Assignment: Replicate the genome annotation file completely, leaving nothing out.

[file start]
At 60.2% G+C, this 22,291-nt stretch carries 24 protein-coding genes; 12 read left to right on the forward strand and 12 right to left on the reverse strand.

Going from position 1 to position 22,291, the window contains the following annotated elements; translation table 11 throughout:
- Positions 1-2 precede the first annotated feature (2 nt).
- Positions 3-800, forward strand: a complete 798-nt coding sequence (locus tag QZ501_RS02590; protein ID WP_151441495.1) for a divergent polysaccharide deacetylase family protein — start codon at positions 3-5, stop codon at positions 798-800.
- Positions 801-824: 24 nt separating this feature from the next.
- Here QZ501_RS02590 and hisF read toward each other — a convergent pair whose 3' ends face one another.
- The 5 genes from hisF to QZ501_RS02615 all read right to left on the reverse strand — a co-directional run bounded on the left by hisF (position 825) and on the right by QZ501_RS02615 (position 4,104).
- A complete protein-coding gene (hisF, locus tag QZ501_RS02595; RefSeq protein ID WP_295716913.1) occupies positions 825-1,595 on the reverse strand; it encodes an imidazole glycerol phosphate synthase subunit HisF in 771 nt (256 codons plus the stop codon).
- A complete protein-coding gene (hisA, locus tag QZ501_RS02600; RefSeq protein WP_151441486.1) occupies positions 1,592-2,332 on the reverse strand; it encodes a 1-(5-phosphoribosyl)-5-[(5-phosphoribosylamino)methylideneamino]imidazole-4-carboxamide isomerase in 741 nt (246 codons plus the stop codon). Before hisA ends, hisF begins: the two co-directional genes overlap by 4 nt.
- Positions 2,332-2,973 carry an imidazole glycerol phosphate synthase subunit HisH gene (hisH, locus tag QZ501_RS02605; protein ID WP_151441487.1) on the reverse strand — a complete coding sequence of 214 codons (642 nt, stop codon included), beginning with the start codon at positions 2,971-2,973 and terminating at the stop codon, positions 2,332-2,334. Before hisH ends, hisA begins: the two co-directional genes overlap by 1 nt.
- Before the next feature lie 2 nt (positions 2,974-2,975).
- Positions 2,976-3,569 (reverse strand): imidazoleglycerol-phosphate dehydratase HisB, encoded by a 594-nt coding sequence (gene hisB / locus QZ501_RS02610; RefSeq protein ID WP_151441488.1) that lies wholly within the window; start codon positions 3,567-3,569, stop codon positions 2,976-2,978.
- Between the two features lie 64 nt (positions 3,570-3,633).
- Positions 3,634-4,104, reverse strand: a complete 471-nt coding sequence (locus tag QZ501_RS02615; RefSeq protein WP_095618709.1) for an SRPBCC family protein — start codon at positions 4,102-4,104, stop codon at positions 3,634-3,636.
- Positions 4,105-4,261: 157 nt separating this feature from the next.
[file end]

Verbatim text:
At 60.2% G+C, this 22,291-nt stretch carries 24 protein-coding genes; 12 read left to right on the forward strand and 12 right to left on the reverse strand.

Going from position 1 to position 22,291, the window contains the following annotated elements; translation table 11 throughout:
- Positions 1-2 precede the first annotated feature (2 nt).
- Positions 3-800, forward strand: a complete 798-nt coding sequence (locus tag QZ501_RS02590; protein ID WP_151441495.1) for a divergent polysaccharide deacetylase family protein — start codon at positions 3-5, stop codon at positions 798-800.
- Positions 801-824: 24 nt separating this feature from the next.
- Here QZ501_RS02590 and hisF read toward each other — a convergent pair whose 3' ends face one another.
- The 5 genes from hisF to QZ501_RS02615 all read right to left on the reverse strand — a co-directional run bounded on the left by hisF (position 825) and on the right by QZ501_RS02615 (position 4,104).
- A complete protein-coding gene (hisF, locus tag QZ501_RS02595; RefSeq protein ID WP_295716913.1) occupies positions 825-1,595 on the reverse strand; it encodes an imidazole glycerol phosphate synthase subunit HisF in 771 nt (256 codons plus the stop codon).
- A complete protein-coding gene (hisA, locus tag QZ501_RS02600; RefSeq protein WP_151441486.1) occupies positions 1,592-2,332 on the reverse strand; it encodes a 1-(5-phosphoribosyl)-5-[(5-phosphoribosylamino)methylideneamino]imidazole-4-carboxamide isomerase in 741 nt (246 codons plus the stop codon). Before hisA ends, hisF begins: the two co-directional genes overlap by 4 nt.
- Positions 2,332-2,973 carry an imidazole glycerol phosphate synthase subunit HisH gene (hisH, locus tag QZ501_RS02605; protein ID WP_151441487.1) on the reverse strand — a complete coding sequence of 214 codons (642 nt, stop codon included), beginning with the start codon at positions 2,971-2,973 and terminating at the stop codon, positions 2,332-2,334. Before hisH ends, hisA begins: the two co-directional genes overlap by 1 nt.
- Before the next feature lie 2 nt (positions 2,974-2,975).
- Positions 2,976-3,569 (reverse strand): imidazoleglycerol-phosphate dehydratase HisB, encoded by a 594-nt coding sequence (gene hisB / locus QZ501_RS02610; RefSeq protein ID WP_151441488.1) that lies wholly within the window; start codon positions 3,567-3,569, stop codon positions 2,976-2,978.
- Between the two features lie 64 nt (positions 3,570-3,633).
- Positions 3,634-4,104, reverse strand: a complete 471-nt coding sequence (locus tag QZ501_RS02615; RefSeq protein WP_095618709.1) for an SRPBCC family protein — start codon at positions 4,102-4,104, stop codon at positions 3,634-3,636.
- Positions 4,105-4,261: 157 nt separating this feature from the next.